Homegrown Tomatoes

But I was reared on homegrown tomatoes. And there will be tomatoes at my funeral. I’m serious. Funeral guests will be encouraged to place tomato products into my casket.

I found a brown paper bag full of tomatoes on my doorstep, along with homemade tomato chutney. I don’t know where the stuff came from, but the tomatoes were homegrown.

If there is a pleasure more marvelous than homegrown tomatoes, it’s probably illegal. And I don’t want to know about it since I come from Baptists who don’t do illegal things because it could lead to secular music.

But I was reared on homegrown tomatoes. And there will be tomatoes at my funeral. I’m serious. Funeral guests will be encouraged to place tomato products into my casket.

Any tomato product will do, as long as it’s not tomato aspic. I would rather have a colonoscopy in a third-world country than eat tomato aspic.

When I was a kid, there was a woman in our church named Lida Ann who always made tomato aspic. She peppered her aspic with mature green olives, capers, and little gray canned shrimp. She placed her dish on the buffet table and it looked like a giant, R-rated donut.

My mother would force me to eat it because, “Lida Ann is a sweet old woman, and she went to all that trouble.”

“I don’t care if she’s Twenty-Mule-Team Borax,” I would say, “I don’t wanna eat it.”

Then my mother would pinch me until I cried. So I would shuffle toward the potluck line, use a butter knife, and smear the tomato-flavored hell onto a cracker.

Miss Lida Ann would kiss my cheek and say, “Why don’t you take the rest home, since you’re the only one eating it.”

Miss Lida Ann would wrap it in aluminum foil and send it with me. And for the rest of the week, my mother would leave it on the counter. The stuff was so bad that all the flies pitched in to get the screen door fixed.

My mother was an avid tomato gardener. People would come from miles around to buy her delicacies.

She’d place tomatoes on a fold-up table at the end of our driveway and sell them using the honor system. But the system was broken.

Sometimes my mother’s tomatoes would mysteriously disappear. She would use guilt to make me confess, but I would deny allegations and remind her that there were a lot of starving people in the world.

When my wife and I first got married, we used to drive the Highway 127 Yard Sale (also known as “The World’s Longest Yardsale”) in search of tomatoes.

Actually, we went for two reasons.

Firstly: because it was cheap fun for newlyweds who were so poor that our cat got nervous every year at Thanksgiving.

And secondly: homegrown tomatoes.

Along the seven-hundred-mile route were farmers selling buckets of tomatoes. And I mean the hard stuff like my mother once grew.

There were Early Girls, Better Boys, Beefsteaks, Cherokee Purples, Superstars, Brandywines, Mortgage Lifters, Bama Lama Ding-Dongs, Baby Makers, Marriage Wreckers, and all kinds of heirlooms.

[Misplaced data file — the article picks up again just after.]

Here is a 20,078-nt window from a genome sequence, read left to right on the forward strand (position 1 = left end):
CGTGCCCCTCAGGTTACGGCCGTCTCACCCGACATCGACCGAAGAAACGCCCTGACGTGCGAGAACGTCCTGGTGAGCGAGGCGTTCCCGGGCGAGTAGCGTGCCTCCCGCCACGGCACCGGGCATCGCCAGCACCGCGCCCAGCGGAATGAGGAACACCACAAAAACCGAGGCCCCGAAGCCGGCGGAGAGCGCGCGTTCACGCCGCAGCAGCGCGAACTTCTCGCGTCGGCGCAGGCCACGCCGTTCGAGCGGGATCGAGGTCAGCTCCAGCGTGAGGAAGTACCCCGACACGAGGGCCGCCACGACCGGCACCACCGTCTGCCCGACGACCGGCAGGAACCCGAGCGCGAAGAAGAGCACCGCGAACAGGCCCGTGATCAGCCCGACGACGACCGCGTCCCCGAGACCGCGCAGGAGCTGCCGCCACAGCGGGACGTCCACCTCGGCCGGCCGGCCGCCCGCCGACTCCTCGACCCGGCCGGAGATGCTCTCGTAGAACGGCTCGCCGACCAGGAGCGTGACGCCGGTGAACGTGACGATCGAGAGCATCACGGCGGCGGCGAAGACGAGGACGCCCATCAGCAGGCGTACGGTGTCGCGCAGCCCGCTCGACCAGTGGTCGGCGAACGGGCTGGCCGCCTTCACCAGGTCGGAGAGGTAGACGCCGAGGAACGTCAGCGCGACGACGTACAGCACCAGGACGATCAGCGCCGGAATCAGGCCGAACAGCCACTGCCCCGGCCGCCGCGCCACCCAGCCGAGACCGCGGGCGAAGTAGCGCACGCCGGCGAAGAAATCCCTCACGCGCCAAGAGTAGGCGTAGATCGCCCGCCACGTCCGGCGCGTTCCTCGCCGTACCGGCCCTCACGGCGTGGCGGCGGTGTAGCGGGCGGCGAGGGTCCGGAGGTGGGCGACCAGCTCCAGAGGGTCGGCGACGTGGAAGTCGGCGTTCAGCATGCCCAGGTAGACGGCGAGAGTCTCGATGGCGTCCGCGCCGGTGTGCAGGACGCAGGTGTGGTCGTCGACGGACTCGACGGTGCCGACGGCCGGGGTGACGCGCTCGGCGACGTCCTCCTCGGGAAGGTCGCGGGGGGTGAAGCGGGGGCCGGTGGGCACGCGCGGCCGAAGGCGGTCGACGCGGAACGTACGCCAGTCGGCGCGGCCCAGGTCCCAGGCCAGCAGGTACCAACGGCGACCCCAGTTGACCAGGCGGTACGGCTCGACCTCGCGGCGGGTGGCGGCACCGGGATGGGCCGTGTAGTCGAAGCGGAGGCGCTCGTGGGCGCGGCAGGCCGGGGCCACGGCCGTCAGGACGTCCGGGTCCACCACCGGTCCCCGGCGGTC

We would eat them like apples. And sometimes, we would fix tomato sandwiches with Sunbeam bread, Duke’s mayonnaise, and tomato slices that were bigger than a grown man’s foot.

And when we finished eating, we had to change our clothes.

I tried growing tomatoes one year. I ordered special buckets from a mail-order catalog. The buckets had holes in the bottoms. You were supposed to hang them from hooks and let the tomato stalks grow downward, but it was a joke.

I’m sure the buckets work fine for some, but the squirrels ate my tomatoes. So one summer, I had to resort to a life of crime.

Every morning, I would drive to my in-laws’ house. My father-in-law had a tomato garden that he slaved over.

Before sunrise, I would roll into his driveway with my headlights turned off. I would park, make sure the coast was clear, steal a whole bag full of tomatoes, and head for Mexico. My father-in-law never caught me.

He was a great guy. He used to make the best tomato chutney you ever had. I’m not sure what was in it, but I could polish off three or four jars in one sitting.

On one Fourth of July—I’ll never forget this—my father-in-law gave me several Mason jars of chutney and a five-gallon bucket of tomatoes.

He said, “I thought you deserved your own batch of chutney, since you like it so much.”

I almost cried. His gift meant so much to me. Because when someone gives you a tomato, they aren’t just giving you a tomato. They’re giving you something much more. At least that’s how I see it.

Words will be forgotten. Friends will come and go. Civilizations will turn to dust. Heaven and earth will pass away. But a brown paper sack of homegrown tomatoes will last for a thousand tomorrows, and then some. Because a tomato is tangible proof that God loves us.

And tomato aspic is proof that Hell is real.

51 comments

  1. Kelly - June 19, 2019 9:54 am

    Tomato sandwiches…one of my favorite parts of summer.Yum!

    Reply
    • Shirley Coy - June 19, 2019 2:07 pm

      Hello from Rainsville, Alabama ~ I grew up on tomato sandwiches and often went to the garden and got a tomato off the vine, rubbed some dirt off and ate it ~ good memories ! I’m a subscriber and enjoy your articles very much as I’m old enough to be your Mama or possibly you Granny at age 84 (8/23/34). Keep up and carry on ~ like the song says: You light up my life !

      Reply
    • Grace purcell - July 19, 2019 11:21 pm

      My mother would put 2 full sticks of butter in a frying pan. Preferably cast iron. Slicw tomatos as evenly as possiblt dip both sides in flour fry on alternatingvsides until the tomatos are brown and crunchy..of course they were salt and peppered as well. After the had almost melted into tomato gravy, my mother would plant one of us by the pan to stir constantly.no lumps allowed. When the tomato gravy was done you buttered toast and drizzled it over the toast before eating it.